Veterinary dental teleradiology is the future of veterinary dentistry. Primarily this is because it greatly improves patient care. However, it also helps the staff obtain good-quality radiographs and acts as a permanent, secure backup. Finally, it should generate a significant financial return for the practice. Many readings result in additional procedures performed, which benefits patient health. Perhaps more important, the occasional unnecessary procedure (see The Chevron Effect, below) will be prevented.


Read Digital Dental Radiology (January 2011) for information about indications, advantages, and technological advances of digital dental radiology. Available at

The Chevron Effect

Teleradiology consults for assistance with radiographic interpretation avoid treatment mistakes.

One common misinterpretation of dental radiographs occurs in evaluating the maxillary canines for periapical rarefaction (lucency).3 Periapical rarefaction is typically the sign of endodontic disease in the form of a granuloma (or abscess).

However, radiographs often reveal a small, regular widening of the periodontal space at the apex of the maxillary canines (Figure 1). This common artifact is known as a chevron effect, summation effect, or penumbra. Although this may appear to be a periapical lesion, it is differentiated from a pathologic abnormality because it is regular and v-shaped, as opposed to irregular and round (Figure 2).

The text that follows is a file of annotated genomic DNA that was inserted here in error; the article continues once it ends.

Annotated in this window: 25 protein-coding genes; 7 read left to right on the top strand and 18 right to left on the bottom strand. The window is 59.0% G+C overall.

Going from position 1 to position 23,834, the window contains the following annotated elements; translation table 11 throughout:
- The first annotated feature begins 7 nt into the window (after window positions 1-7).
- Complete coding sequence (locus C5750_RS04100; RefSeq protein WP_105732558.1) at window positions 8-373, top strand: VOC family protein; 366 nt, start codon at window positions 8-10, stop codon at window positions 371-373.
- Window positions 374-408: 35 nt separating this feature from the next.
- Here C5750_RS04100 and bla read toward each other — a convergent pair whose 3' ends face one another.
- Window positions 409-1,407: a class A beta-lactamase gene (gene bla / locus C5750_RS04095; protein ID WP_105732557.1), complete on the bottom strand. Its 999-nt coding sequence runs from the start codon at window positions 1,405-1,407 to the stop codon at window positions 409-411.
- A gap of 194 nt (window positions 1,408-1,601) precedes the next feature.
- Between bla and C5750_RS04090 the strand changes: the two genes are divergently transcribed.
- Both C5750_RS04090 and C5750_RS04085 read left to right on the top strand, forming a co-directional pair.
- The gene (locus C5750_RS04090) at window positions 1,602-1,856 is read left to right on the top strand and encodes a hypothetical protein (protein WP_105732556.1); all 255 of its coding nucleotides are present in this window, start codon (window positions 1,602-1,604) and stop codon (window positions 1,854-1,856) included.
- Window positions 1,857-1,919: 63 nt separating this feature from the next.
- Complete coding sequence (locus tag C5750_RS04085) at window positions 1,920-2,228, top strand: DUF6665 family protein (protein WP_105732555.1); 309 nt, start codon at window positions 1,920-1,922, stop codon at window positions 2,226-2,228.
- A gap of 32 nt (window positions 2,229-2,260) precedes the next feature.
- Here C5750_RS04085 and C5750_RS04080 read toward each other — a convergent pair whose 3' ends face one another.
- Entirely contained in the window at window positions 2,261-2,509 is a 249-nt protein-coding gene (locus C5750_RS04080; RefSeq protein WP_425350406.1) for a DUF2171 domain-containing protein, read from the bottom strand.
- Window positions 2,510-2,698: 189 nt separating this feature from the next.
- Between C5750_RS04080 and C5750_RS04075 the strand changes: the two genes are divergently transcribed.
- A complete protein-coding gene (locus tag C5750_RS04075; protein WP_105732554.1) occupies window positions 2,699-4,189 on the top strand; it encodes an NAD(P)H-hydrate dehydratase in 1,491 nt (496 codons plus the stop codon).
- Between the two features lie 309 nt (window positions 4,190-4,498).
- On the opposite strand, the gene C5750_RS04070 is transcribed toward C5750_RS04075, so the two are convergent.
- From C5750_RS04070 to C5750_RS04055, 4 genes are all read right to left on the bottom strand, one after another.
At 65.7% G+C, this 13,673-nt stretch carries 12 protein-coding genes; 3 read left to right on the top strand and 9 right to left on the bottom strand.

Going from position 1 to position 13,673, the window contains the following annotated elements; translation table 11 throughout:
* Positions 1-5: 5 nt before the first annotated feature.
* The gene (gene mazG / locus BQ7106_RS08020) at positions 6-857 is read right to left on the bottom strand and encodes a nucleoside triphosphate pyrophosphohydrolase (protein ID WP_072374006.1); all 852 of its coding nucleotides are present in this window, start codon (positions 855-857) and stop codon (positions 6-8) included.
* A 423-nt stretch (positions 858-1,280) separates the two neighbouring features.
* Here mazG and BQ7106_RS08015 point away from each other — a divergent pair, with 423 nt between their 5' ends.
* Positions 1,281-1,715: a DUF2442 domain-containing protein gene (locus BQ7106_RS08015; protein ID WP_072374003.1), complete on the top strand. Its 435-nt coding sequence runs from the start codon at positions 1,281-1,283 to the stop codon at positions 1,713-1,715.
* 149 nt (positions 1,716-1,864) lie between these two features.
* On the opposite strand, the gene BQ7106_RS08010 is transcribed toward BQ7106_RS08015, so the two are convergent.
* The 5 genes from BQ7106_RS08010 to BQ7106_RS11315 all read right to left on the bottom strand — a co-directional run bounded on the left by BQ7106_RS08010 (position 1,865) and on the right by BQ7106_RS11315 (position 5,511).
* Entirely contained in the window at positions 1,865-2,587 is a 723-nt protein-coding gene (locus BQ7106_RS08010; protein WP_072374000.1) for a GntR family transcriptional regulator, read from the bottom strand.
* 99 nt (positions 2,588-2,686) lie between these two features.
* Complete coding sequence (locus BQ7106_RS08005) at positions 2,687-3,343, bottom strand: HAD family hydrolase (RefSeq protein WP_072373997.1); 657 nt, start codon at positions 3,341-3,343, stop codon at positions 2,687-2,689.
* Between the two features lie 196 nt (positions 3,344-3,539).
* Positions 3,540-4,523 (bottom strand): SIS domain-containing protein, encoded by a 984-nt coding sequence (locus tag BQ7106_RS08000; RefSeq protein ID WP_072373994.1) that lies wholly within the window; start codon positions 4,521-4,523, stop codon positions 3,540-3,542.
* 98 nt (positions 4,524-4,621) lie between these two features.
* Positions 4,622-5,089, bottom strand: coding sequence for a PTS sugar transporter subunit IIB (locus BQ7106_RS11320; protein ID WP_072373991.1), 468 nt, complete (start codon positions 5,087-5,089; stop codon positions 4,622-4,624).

Figure 1: The small, regular, v-shaped widening of the periodontal space at the apex of this maxillary canine is an artifact known as the chevron effect (arrows).

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Figure 2: True periapical rarefaction; note that the lesion is more rounded and dark (arrows).

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This subtle difference can help the clinician choose proper care and avoid undertreating (missing an infection) or overtreating (surgical extraction or root canal therapy of a healthy strategic tooth). One of us has personally spoken to many veterinarians who have extracted these questionable teeth. A teleradiology consult for assistance with radiographic interpretation avoids this confusion and treatment mistake.

The cause of this artifact is unknown; however, a similar effect is seen in the large molar teeth of dogs. In the large molars, the apical region of the vascular meshwork has a vertically longer, more elliptical shape and features adjacent capillary venules with anastomosing branches.4 This is attributed to movement of blood from the periodontal ligament to the alveolar bone, which allows the periodontal ligament to act as a shock absorber of the occlusal forces. Whether this holds true for the canine teeth has not been determined, but it is theoretically sound.



1. Using teledentistry to improve access to dental care for the underserved. Fricton J, Chen H. Dent Clin North Am 53:537-548, 2009.
2. Teledentistry in the United States: A new horizon of dental care. Sanchez Dils E, Lefebvre C, Abeyta K. Intl J Dent Hyg 2:161-164, 2004.
3. Veterinary dental radiology. Niemiec BA. In Niemec BA (ed): Small Animal Dental, Oral and Maxillofacial Disease: A Color Handbook—London: Manson, 2010, pp 63-87.
4. Scanning electron microscopic observation of microvasculature in periodontium. Matsuo M, Takahashi K. Microsc Res Tech 56:3-14, 2002.